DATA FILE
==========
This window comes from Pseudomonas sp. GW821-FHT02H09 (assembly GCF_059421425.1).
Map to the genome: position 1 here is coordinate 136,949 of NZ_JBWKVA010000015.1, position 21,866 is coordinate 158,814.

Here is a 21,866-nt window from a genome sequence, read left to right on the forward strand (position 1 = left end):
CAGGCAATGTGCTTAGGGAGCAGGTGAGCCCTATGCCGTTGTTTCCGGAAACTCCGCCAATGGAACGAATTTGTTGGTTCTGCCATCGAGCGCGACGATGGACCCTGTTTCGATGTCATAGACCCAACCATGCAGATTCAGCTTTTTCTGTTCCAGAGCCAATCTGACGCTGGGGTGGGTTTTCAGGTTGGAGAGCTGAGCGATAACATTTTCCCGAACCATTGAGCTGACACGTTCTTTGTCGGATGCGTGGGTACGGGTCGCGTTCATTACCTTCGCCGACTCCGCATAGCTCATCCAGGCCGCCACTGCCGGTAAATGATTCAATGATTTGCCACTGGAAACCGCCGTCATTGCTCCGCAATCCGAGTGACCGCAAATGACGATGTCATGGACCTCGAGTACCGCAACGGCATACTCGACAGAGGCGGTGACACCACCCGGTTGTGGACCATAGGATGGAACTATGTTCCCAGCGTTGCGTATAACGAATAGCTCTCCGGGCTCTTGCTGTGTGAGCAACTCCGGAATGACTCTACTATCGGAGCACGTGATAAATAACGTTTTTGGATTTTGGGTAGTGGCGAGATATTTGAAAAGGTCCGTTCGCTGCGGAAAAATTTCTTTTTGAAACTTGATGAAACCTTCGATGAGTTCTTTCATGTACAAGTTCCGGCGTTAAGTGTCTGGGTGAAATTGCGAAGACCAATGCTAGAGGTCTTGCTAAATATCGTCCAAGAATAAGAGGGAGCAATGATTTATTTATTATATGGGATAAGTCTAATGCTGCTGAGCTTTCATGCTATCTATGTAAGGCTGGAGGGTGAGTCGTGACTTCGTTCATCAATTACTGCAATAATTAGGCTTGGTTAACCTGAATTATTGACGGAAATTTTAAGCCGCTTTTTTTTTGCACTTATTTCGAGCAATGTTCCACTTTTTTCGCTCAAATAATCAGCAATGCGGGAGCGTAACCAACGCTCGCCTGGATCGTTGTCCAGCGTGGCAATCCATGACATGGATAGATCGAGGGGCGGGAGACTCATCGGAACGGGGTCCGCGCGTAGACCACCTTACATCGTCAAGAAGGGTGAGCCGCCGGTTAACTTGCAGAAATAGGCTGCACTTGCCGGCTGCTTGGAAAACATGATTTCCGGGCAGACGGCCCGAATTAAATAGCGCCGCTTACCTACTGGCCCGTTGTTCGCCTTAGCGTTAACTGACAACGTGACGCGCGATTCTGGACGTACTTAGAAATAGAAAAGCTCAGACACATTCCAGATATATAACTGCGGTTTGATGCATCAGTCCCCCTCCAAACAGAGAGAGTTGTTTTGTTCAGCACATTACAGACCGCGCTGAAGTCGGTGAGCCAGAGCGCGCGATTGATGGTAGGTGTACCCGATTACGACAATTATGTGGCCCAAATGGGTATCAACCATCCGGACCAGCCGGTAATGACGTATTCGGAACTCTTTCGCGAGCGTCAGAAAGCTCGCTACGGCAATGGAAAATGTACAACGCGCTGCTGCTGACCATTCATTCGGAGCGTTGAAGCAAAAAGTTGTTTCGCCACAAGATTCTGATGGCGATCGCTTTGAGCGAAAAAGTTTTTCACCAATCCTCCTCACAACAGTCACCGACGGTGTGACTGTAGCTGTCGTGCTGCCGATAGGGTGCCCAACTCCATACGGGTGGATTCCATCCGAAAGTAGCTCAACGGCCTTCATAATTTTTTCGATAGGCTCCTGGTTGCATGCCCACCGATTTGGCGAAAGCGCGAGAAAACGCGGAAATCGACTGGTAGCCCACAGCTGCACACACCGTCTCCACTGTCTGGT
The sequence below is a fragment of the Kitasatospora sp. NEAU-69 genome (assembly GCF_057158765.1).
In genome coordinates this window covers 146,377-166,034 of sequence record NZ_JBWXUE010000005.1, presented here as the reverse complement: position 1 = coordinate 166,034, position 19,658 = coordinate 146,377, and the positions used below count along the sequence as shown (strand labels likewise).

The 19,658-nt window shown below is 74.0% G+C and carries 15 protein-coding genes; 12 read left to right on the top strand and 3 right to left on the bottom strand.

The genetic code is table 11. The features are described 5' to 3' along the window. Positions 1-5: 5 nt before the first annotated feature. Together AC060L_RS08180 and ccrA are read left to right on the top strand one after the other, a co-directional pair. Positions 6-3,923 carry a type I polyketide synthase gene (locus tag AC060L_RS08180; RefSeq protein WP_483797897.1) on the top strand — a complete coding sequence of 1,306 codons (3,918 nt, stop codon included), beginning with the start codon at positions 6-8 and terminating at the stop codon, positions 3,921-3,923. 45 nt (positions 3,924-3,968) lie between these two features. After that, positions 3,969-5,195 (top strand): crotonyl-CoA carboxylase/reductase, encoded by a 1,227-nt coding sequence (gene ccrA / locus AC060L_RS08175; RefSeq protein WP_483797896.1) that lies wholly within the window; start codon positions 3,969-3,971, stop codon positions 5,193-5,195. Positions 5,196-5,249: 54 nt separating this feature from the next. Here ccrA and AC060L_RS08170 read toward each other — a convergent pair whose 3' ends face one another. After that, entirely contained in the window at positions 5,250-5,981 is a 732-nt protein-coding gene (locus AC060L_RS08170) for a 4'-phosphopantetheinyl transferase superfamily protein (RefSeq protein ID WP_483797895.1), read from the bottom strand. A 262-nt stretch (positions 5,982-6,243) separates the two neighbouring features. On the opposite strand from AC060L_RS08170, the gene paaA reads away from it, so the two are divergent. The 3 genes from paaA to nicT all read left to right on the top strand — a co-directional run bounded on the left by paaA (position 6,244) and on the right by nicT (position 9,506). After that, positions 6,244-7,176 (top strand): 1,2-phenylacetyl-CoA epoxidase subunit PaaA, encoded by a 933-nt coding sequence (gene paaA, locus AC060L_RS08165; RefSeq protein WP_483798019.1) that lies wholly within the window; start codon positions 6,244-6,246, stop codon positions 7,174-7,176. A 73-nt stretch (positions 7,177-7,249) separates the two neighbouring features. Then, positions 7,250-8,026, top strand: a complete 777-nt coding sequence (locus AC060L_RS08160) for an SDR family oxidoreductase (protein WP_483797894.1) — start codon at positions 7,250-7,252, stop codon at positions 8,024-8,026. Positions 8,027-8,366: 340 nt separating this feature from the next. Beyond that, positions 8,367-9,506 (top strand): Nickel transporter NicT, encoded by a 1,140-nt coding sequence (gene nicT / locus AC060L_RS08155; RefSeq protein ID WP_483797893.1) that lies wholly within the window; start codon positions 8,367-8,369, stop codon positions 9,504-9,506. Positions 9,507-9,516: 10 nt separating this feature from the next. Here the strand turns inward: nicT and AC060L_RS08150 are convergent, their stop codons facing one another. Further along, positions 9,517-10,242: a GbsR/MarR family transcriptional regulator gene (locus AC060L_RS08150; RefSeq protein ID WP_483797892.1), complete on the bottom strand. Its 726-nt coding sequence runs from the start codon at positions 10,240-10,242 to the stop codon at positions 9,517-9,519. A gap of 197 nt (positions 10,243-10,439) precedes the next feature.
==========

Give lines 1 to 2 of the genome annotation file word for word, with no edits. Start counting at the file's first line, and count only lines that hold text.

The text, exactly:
This window comes from Pseudomonas sp. GW821-FHT02H09 (assembly GCF_059421425.1).
Map to the genome: position 1 here is coordinate 136,949 of NZ_JBWKVA010000015.1, position 21,866 is coordinate 158,814.